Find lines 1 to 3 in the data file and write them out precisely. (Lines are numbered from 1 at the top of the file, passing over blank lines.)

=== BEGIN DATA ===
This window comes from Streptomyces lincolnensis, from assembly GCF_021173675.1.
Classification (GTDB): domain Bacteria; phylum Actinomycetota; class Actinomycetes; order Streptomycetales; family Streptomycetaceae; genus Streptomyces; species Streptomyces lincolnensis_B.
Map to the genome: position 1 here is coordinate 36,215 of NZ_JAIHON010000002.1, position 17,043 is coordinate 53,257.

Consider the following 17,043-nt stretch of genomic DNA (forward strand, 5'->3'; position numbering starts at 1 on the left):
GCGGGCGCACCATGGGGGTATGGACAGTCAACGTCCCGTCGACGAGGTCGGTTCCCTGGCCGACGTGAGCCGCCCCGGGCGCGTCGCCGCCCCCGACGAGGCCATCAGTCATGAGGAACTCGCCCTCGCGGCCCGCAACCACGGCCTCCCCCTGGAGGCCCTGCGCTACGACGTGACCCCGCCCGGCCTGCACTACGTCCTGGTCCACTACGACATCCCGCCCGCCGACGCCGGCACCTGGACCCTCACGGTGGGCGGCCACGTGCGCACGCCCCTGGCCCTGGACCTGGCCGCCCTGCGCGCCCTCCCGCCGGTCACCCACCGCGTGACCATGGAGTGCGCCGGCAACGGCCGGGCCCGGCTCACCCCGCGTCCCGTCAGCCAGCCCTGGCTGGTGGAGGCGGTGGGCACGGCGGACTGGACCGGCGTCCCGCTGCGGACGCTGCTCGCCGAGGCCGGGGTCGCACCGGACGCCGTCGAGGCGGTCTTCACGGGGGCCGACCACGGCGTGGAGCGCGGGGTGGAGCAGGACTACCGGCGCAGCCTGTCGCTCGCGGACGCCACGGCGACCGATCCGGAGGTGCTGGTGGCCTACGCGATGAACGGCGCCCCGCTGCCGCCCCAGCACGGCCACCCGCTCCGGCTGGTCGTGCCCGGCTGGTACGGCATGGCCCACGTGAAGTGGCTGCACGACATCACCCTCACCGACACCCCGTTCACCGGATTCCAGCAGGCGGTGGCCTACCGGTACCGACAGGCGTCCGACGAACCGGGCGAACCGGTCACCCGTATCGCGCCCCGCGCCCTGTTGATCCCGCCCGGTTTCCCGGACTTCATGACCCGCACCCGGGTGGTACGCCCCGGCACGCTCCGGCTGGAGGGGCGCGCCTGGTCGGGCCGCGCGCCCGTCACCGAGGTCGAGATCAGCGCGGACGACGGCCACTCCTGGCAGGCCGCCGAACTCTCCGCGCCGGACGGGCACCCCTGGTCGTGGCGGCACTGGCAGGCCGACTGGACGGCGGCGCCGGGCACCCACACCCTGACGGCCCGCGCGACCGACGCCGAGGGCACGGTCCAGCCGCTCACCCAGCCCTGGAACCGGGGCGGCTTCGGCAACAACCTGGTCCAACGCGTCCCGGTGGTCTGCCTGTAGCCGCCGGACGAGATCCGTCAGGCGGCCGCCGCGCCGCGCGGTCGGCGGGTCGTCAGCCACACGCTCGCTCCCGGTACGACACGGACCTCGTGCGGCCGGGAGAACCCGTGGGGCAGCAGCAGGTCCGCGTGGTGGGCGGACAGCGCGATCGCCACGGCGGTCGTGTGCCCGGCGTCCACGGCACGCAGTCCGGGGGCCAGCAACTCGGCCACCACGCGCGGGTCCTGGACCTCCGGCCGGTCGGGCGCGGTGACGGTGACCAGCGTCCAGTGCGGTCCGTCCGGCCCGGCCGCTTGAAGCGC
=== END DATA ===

This window comes from Streptomyces lincolnensis, from assembly GCF_021173675.1.
Classification (GTDB): domain Bacteria; phylum Actinomycetota; class Actinomycetes; order Streptomycetales; family Streptomycetaceae; genus Streptomyces; species Streptomyces lincolnensis_B.
Map to the genome: position 1 here is coordinate 36,215 of NZ_JAIHON010000002.1, position 17,043 is coordinate 53,257.